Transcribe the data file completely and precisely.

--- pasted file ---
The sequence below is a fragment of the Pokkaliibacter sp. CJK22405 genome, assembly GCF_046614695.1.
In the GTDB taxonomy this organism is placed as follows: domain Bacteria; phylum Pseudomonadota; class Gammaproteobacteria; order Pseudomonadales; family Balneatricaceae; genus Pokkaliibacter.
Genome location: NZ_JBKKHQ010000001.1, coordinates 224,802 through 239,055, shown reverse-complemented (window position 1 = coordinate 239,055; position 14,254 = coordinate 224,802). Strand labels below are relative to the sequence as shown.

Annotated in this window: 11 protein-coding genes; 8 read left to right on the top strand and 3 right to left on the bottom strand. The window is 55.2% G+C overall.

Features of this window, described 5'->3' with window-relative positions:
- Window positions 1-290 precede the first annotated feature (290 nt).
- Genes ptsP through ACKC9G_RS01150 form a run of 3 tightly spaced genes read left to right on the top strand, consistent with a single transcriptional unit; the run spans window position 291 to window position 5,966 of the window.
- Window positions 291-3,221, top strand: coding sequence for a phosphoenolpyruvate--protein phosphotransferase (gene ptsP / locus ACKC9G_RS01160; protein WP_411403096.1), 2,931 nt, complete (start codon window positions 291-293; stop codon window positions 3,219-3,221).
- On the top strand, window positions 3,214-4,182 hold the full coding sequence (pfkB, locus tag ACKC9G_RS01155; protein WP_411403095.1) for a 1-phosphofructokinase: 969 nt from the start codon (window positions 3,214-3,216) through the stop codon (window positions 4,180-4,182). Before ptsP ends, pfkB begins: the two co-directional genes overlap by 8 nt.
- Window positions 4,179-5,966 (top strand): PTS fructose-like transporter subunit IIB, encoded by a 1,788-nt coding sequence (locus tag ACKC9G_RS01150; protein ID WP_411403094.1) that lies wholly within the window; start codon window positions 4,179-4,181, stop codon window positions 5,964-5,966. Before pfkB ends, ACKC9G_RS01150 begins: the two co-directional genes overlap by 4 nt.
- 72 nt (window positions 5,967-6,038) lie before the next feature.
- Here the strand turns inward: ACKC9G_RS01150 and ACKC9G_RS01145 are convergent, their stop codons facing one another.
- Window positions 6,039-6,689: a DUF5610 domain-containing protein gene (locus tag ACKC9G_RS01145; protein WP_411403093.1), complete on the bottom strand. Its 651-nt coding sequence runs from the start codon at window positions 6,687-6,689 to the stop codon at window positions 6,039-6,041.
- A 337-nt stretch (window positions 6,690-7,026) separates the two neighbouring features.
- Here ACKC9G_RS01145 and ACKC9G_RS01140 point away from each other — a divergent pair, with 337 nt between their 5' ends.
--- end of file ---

The sequence below is a fragment of the Pokkaliibacter sp. CJK22405 genome, assembly GCF_046614695.1.
In the GTDB taxonomy this organism is placed as follows: domain Bacteria; phylum Pseudomonadota; class Gammaproteobacteria; order Pseudomonadales; family Balneatricaceae; genus Pokkaliibacter.
Genome location: NZ_JBKKHQ010000001.1, coordinates 224,802 through 239,055, shown reverse-complemented (window position 1 = coordinate 239,055; position 14,254 = coordinate 224,802). Strand labels below are relative to the sequence as shown.

Annotated in this window: 11 protein-coding genes; 8 read left to right on the top strand and 3 right to left on the bottom strand. The window is 55.2% G+C overall.

Features of this window, described 5'->3' with window-relative positions:
- Window positions 1-290 precede the first annotated feature (290 nt).
- Genes ptsP through ACKC9G_RS01150 form a run of 3 tightly spaced genes read left to right on the top strand, consistent with a single transcriptional unit; the run spans window position 291 to window position 5,966 of the window.
- Window positions 291-3,221, top strand: coding sequence for a phosphoenolpyruvate--protein phosphotransferase (gene ptsP / locus ACKC9G_RS01160; protein WP_411403096.1), 2,931 nt, complete (start codon window positions 291-293; stop codon window positions 3,219-3,221).
- On the top strand, window positions 3,214-4,182 hold the full coding sequence (pfkB, locus tag ACKC9G_RS01155; protein WP_411403095.1) for a 1-phosphofructokinase: 969 nt from the start codon (window positions 3,214-3,216) through the stop codon (window positions 4,180-4,182). Before ptsP ends, pfkB begins: the two co-directional genes overlap by 8 nt.
- Window positions 4,179-5,966 (top strand): PTS fructose-like transporter subunit IIB, encoded by a 1,788-nt coding sequence (locus tag ACKC9G_RS01150; protein ID WP_411403094.1) that lies wholly within the window; start codon window positions 4,179-4,181, stop codon window positions 5,964-5,966. Before pfkB ends, ACKC9G_RS01150 begins: the two co-directional genes overlap by 4 nt.
- 72 nt (window positions 5,967-6,038) lie before the next feature.
- Here the strand turns inward: ACKC9G_RS01150 and ACKC9G_RS01145 are convergent, their stop codons facing one another.
- Window positions 6,039-6,689: a DUF5610 domain-containing protein gene (locus tag ACKC9G_RS01145; protein WP_411403093.1), complete on the bottom strand. Its 651-nt coding sequence runs from the start codon at window positions 6,687-6,689 to the stop codon at window positions 6,039-6,041.
- A 337-nt stretch (window positions 6,690-7,026) separates the two neighbouring features.
- Here ACKC9G_RS01145 and ACKC9G_RS01140 point away from each other — a divergent pair, with 337 nt between their 5' ends.